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Human Rights Watch (HRW), one of the world’s largest non-government organizations, is failing in its mandate to protect universal human rights. In closed societies where the organization’s work is most needed, and where its work is most difficult to pursue, HRW repeatedly falls far short of fulfilling its mission.
The organization’s recent reports on migrant workers demonstrate these severe shortcomings. One report (“Walls at Every Turn”) examined Kuwait, where migrant workers face serious abuse such as extortion and sexual exploitation. The other report (“Slow Reform”) addressed the worldwide problem of violations against migrant workers, with an emphasis on Arab countries such as Saudi Arabia, Jordan, and United Arab Emirates. So far, so good.
But when HRW’s researcher Bill Van Esveld chose to publish an op-ed on this important topic, his focus was on migrant workers in Israel. Instead of drawing attention to the problem of closed societies, which lack basic democratic mechanisms to address the mistreatment of migrants, and where international outcry may be the only publicity allotted to the victims, Van Esveld chose to highlight the one open country in the region that, in fact, has its own very public, vibrant debate on the most appropriate policies to implement regarding migrant workers.
This op-ed is indicative of how HRW’s Middle East and North Africa (MENA) division downplays the systematic abuses of human rights taking place in closed, totalitarian regimes, while targeting open, democratic societies. This ideological double standard violates the universality of human rights and highlights the moral decomposition within HRW.
Other reports by HRW further demonstrate this troubling trend. A 35-page HRW report on a decade of human rights in Syria describes the state of Syrian human rights as “bleak,” a categorization that does not do justice to the egregious violations committed at the highest institutional levels. The equally feeble “recommendations” section adopts a bureaucratic approach, directed exclusively to President Bashar al-Assad. He is enjoined to enact, amend, introduce and remove a variety of laws; and to set up commissions. To alleviate restrictions on freedom of expression, HRW urges: “stop blocking websites for their content.”
Similarly, in a recent report on Saudi Arabia, MENA overlooked the extent to which King Abdullah and the rest of the Saudi leadership are responsible for the very repressive practices that they are asked to counteract. The regime’s totalitarian grip on its citizens is minimized, with HRW naively turning to King Abdullah to enforce equal rights and freedoms.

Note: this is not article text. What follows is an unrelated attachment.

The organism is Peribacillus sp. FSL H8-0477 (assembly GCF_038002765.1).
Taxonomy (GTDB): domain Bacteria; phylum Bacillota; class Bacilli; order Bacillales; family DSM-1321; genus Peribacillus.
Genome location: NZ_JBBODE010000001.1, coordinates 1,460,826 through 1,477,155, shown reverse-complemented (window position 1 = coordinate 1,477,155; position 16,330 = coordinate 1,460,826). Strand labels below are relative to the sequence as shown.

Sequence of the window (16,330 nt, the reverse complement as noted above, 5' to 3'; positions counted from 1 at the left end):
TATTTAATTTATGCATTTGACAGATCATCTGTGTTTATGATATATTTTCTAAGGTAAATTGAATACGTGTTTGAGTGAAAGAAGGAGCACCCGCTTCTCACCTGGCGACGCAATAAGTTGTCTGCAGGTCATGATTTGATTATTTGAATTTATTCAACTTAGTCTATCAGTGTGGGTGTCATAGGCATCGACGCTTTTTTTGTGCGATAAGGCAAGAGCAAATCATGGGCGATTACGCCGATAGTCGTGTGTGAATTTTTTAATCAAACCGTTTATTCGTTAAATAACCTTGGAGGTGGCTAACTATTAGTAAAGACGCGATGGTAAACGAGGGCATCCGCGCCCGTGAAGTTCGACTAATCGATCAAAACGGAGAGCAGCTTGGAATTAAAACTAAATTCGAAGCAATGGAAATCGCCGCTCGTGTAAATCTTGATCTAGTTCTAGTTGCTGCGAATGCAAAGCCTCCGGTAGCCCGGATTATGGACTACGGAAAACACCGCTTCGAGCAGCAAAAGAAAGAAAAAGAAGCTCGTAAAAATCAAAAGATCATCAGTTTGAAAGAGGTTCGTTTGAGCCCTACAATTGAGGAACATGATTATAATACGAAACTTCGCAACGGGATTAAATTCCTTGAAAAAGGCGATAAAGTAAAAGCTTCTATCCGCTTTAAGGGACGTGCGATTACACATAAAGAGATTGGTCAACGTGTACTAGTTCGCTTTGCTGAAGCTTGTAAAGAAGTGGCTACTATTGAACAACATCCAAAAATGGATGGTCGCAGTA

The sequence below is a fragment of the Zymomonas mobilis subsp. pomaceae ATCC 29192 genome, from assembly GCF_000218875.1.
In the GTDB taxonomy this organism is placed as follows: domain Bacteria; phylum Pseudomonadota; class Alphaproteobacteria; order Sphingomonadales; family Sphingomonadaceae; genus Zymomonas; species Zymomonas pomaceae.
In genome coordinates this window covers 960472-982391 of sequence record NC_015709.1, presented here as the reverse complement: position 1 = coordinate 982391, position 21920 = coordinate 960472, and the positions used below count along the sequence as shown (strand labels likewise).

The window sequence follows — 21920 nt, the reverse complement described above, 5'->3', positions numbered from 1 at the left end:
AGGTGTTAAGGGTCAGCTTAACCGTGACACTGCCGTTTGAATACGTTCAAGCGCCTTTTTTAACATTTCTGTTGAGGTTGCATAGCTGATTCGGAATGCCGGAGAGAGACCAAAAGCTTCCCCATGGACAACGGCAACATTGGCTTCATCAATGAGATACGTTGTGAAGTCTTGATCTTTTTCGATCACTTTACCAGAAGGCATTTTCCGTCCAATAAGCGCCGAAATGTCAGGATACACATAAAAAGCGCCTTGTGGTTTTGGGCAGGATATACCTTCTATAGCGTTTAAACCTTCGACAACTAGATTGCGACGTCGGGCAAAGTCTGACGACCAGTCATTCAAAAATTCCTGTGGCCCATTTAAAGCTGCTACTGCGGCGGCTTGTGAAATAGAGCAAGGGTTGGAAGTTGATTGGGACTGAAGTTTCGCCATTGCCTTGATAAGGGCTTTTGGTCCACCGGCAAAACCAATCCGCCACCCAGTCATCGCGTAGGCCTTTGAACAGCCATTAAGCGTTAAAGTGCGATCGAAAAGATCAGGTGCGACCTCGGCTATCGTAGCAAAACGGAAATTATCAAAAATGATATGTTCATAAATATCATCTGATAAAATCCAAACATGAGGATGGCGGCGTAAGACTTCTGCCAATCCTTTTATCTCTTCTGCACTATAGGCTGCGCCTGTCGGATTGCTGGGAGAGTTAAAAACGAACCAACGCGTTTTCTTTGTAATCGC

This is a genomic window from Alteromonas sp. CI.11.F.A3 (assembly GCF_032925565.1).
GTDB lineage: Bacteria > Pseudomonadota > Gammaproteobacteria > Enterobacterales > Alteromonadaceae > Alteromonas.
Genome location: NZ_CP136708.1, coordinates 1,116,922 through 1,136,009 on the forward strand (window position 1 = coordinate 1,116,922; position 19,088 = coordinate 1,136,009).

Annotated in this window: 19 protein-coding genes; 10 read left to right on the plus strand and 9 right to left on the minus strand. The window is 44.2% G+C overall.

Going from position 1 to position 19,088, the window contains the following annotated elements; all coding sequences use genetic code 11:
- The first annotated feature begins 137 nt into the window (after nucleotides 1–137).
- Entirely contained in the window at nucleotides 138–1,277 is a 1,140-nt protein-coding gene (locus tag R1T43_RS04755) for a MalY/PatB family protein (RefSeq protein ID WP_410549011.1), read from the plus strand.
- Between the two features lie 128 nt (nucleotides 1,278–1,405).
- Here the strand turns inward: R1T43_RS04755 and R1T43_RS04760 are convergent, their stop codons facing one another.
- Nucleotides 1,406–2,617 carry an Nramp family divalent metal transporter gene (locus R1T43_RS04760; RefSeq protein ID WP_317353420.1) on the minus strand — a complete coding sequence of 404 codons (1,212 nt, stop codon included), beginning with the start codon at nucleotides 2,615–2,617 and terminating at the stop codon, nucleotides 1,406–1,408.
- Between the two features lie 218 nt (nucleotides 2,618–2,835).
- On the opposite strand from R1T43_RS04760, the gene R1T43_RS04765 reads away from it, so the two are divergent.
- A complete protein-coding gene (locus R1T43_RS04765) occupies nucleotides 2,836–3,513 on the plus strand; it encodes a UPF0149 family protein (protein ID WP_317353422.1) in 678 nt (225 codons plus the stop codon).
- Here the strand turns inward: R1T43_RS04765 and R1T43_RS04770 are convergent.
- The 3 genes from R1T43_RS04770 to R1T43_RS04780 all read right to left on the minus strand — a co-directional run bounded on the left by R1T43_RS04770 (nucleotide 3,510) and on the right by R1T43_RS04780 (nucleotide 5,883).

This failure to properly address closed societies, and to focus primarily on democracies, led HRW founder Robert Bernstein to denounce the organization that he began. He explained in a New York Times op-ed (Oct. 2009) that HRW has “cast aside its important distinction between open and closed societies” and has abandoned its “original mission to pry open closed societies, advocate basic freedoms and support dissenters.” Van Esveld’s article is another example.
There are a number of factors driving HRW’s moral decline. First, HRW’s leaders reflect a post-colonial ideology that patronizingly excuses the abuses of non-Western regimes and magnifies the alleged sins of democracies. HRW’s lack of access to reliable information in closed societies also contributes to the agenda bias. But, instead of criticizing the potential harassment, or worse, for individuals who speak out against the regime, HRW echoes their silence.
In contrast, the open nature of democracies enables an obsessive, often aggressive stance regarding accusations of abuse in these nations. For instance, NGO Monitor’s research has shown that HRW’s ability to access every aspect of Israeli society feeds a hyper-critical approach to Israel and a loss of perspective and context.
The number and intensity of NGO reports and critiques of open societies should not be confused with the advancement of a universal human rights agenda. Saudi Arabia executes homosexuals, Iran stones adulterers, and Qatar discriminates against women, but HRW’s MENA division persistently downplays these human rights violations. Now add to this list Kuwait’s treatment of migrant workers. Without major reform of the MENA division, and a renewed commitment to seriously addressing the human rights abuses in closed societies, HRW will continue to lose credibility.
Frayda Leibtag is a researcher at NGO Monitor